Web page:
More on the St. Petersburg Paradox…

During last Thursday’s class meeting, we discussed (among other things) the famous St. Petersburg Paradox. The source for this is Daniel Bernoulli’s famous article entitled “Exposition of a new theory on the measurement of risk”. As was the standard academic practice in academia at the time, Bernoulli’s article was originally published in Latin in 1738. It was subsequently translated into English in 1954 and published a second time that same year in Econometrica (Volume 22, No. 1): pp. 22–36. Considering that this article was published 277 years ago in an obscure (presumably peer reviewed) academic journal, it is fairly succinct and surprisingly easy to read. The direct link to the PDF of this article is here: http://www.jstor.org/stable/1909829 (P.S.: the article is gated but you can access it from anywhere on campus when connected to Airbear).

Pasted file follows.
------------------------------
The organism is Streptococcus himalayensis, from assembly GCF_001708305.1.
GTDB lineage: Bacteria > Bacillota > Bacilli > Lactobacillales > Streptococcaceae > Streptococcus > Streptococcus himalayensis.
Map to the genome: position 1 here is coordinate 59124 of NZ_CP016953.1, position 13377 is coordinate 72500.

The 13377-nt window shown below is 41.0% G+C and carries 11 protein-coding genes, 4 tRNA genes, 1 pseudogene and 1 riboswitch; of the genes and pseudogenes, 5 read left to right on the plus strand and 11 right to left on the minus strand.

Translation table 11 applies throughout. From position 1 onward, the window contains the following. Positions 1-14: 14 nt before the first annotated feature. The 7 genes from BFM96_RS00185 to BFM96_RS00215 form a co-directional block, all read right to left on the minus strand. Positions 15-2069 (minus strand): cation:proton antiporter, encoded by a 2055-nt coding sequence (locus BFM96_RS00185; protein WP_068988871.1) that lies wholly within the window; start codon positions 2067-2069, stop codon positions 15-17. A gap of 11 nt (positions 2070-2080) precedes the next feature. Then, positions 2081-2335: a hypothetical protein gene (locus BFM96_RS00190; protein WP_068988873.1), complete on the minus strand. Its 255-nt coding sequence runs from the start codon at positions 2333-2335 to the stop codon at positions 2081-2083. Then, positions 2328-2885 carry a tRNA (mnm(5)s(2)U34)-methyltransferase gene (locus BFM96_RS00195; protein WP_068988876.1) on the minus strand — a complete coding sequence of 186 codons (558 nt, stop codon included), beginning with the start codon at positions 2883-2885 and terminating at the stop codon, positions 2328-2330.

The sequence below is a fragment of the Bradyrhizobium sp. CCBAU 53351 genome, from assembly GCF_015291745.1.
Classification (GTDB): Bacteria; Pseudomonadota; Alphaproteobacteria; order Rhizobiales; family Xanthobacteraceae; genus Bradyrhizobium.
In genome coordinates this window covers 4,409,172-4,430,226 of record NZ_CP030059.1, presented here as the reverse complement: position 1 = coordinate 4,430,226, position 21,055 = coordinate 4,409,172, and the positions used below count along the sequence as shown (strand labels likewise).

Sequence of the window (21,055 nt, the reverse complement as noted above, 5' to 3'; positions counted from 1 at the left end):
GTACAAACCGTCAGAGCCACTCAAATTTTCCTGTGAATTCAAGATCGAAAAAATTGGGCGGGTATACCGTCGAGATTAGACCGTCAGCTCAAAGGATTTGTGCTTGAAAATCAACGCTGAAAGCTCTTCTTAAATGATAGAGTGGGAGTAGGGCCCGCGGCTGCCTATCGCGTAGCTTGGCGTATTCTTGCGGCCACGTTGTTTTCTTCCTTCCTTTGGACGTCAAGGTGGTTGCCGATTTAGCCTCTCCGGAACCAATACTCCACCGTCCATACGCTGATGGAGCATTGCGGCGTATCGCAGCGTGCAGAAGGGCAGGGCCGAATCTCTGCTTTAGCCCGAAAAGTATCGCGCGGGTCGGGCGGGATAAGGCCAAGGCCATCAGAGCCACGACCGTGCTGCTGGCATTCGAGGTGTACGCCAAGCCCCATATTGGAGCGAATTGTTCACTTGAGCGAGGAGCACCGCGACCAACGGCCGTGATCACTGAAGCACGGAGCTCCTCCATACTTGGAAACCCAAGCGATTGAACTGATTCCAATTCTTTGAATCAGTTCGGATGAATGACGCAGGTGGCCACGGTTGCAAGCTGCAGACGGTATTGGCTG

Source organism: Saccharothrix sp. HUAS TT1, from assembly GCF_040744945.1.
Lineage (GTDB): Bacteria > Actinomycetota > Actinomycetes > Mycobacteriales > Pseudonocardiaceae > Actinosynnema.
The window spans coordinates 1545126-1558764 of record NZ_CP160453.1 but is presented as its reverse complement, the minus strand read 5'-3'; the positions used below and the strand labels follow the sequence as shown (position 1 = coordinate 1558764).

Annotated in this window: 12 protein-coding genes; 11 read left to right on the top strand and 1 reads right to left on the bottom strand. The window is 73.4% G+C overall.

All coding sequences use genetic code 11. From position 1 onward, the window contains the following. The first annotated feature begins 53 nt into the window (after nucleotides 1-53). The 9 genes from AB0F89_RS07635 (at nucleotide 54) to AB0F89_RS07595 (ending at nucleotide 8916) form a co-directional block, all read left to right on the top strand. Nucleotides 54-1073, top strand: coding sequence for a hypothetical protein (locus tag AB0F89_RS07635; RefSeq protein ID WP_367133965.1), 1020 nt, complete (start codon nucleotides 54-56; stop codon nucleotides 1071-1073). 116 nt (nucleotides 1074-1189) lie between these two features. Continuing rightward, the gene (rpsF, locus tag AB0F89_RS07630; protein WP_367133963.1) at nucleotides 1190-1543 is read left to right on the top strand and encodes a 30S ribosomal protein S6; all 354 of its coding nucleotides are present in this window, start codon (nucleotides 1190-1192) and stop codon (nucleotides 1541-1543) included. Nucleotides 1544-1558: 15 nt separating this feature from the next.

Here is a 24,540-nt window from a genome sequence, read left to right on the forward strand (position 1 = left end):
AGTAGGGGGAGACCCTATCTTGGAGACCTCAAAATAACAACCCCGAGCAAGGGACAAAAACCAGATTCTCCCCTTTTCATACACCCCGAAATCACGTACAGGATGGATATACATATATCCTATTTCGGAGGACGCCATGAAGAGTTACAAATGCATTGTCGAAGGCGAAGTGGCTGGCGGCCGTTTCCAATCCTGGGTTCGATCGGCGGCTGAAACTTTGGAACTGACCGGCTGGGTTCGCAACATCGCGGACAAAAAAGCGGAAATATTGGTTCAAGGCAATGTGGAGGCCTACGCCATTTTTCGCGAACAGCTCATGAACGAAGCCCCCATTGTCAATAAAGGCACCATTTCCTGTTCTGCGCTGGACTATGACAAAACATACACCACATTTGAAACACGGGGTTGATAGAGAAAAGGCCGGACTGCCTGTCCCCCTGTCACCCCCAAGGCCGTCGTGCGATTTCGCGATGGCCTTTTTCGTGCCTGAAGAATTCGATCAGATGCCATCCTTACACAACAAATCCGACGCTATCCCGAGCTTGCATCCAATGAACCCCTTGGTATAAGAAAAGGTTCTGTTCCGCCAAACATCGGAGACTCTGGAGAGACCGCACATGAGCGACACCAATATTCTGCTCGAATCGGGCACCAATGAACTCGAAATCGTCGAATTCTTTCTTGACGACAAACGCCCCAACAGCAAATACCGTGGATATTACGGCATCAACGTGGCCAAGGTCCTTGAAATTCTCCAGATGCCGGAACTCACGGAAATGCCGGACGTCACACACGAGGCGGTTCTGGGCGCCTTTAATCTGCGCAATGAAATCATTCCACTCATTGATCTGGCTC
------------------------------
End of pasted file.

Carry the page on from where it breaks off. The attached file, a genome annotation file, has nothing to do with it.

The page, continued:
Also, the Wikipedia article about Bernoulli’s article is worth reading. It provides the mathematics for determining the price at which the apostle Paul would have been indifferent about taking the apostle Peter up on this bet. Specifically, if Paul were a millionaire, he should be willing to pay up to $20.88, On the other hand, if Paul were a thousandaire (total wealth = $1000), he should be willing to pay up to $10.95. Finally, if Paul was quite poor (e.g., total wealth = $2), then he might consider borrowing $1.35 and paying up to $3.35 to place this bet…

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